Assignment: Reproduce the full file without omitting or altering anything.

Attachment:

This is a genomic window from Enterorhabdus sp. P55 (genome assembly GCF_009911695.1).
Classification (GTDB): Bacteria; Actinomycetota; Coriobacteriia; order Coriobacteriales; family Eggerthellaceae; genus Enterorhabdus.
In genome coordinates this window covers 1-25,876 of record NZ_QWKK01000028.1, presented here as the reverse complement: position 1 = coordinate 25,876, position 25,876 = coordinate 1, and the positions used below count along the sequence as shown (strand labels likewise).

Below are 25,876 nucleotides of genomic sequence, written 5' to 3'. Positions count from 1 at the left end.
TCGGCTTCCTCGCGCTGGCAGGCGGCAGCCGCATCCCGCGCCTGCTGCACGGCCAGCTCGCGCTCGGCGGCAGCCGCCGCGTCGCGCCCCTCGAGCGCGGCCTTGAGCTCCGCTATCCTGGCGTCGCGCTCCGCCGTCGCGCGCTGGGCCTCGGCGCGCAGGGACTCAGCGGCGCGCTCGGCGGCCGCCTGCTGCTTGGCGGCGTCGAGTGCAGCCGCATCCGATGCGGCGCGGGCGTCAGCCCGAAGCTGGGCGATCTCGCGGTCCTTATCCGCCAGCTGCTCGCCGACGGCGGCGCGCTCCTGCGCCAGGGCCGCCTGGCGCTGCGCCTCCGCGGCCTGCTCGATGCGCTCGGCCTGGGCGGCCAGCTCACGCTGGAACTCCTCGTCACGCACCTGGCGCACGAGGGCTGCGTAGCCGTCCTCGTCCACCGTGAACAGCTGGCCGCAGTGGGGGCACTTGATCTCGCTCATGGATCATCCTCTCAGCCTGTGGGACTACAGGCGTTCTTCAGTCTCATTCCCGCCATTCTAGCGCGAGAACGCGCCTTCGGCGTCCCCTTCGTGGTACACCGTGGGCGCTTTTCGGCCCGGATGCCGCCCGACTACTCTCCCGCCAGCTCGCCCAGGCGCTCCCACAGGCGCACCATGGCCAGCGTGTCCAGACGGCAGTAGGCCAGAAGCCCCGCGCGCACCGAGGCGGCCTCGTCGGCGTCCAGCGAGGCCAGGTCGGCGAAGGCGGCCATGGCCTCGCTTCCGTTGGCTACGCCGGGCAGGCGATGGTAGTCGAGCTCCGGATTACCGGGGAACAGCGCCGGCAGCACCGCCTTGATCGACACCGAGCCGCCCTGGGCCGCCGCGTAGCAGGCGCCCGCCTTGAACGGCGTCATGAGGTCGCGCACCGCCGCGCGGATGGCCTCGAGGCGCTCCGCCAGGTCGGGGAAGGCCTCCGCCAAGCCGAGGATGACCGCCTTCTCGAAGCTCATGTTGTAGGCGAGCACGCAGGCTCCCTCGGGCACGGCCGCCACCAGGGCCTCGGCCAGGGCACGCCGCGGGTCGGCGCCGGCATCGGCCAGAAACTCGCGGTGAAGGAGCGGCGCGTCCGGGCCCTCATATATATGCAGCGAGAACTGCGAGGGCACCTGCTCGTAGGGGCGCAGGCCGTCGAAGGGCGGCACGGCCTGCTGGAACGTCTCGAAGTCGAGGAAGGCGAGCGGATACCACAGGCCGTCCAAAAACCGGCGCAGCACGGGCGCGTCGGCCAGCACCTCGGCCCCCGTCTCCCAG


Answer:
This is a genomic window from Enterorhabdus sp. P55 (genome assembly GCF_009911695.1).
Classification (GTDB): Bacteria; Actinomycetota; Coriobacteriia; order Coriobacteriales; family Eggerthellaceae; genus Enterorhabdus.
In genome coordinates this window covers 1-25,876 of record NZ_QWKK01000028.1, presented here as the reverse complement: position 1 = coordinate 25,876, position 25,876 = coordinate 1, and the positions used below count along the sequence as shown (strand labels likewise).

Below are 25,876 nucleotides of genomic sequence, written 5' to 3'. Positions count from 1 at the left end.
TCGGCTTCCTCGCGCTGGCAGGCGGCAGCCGCATCCCGCGCCTGCTGCACGGCCAGCTCGCGCTCGGCGGCAGCCGCCGCGTCGCGCCCCTCGAGCGCGGCCTTGAGCTCCGCTATCCTGGCGTCGCGCTCCGCCGTCGCGCGCTGGGCCTCGGCGCGCAGGGACTCAGCGGCGCGCTCGGCGGCCGCCTGCTGCTTGGCGGCGTCGAGTGCAGCCGCATCCGATGCGGCGCGGGCGTCAGCCCGAAGCTGGGCGATCTCGCGGTCCTTATCCGCCAGCTGCTCGCCGACGGCGGCGCGCTCCTGCGCCAGGGCCGCCTGGCGCTGCGCCTCCGCGGCCTGCTCGATGCGCTCGGCCTGGGCGGCCAGCTCACGCTGGAACTCCTCGTCACGCACCTGGCGCACGAGGGCTGCGTAGCCGTCCTCGTCCACCGTGAACAGCTGGCCGCAGTGGGGGCACTTGATCTCGCTCATGGATCATCCTCTCAGCCTGTGGGACTACAGGCGTTCTTCAGTCTCATTCCCGCCATTCTAGCGCGAGAACGCGCCTTCGGCGTCCCCTTCGTGGTACACCGTGGGCGCTTTTCGGCCCGGATGCCGCCCGACTACTCTCCCGCCAGCTCGCCCAGGCGCTCCCACAGGCGCACCATGGCCAGCGTGTCCAGACGGCAGTAGGCCAGAAGCCCCGCGCGCACCGAGGCGGCCTCGTCGGCGTCCAGCGAGGCCAGGTCGGCGAAGGCGGCCATGGCCTCGCTTCCGTTGGCTACGCCGGGCAGGCGATGGTAGTCGAGCTCCGGATTACCGGGGAACAGCGCCGGCAGCACCGCCTTGATCGACACCGAGCCGCCCTGGGCCGCCGCGTAGCAGGCGCCCGCCTTGAACGGCGTCATGAGGTCGCGCACCGCCGCGCGGATGGCCTCGAGGCGCTCCGCCAGGTCGGGGAAGGCCTCCGCCAAGCCGAGGATGACCGCCTTCTCGAAGCTCATGTTGTAGGCGAGCACGCAGGCTCCCTCGGGCACGGCCGCCACCAGGGCCTCGGCCAGGGCACGCCGCGGGTCGGCGCCGGCATCGGCCAGAAACTCGCGGTGAAGGAGCGGCGCGTCCGGGCCCTCATATATATGCAGCGAGAACTGCGAGGGCACCTGCTCGTAGGGGCGCAGGCCGTCGAAGGGCGGCACGGCCTGCTGGAACGTCTCGAAGTCGAGGAAGGCGAGCGGATACCACAGGCCGTCCAAAAACCGGCGCAGCACGGGCGCGTCGGCCAGCACCTCGGCCCCCGTCTCCCAG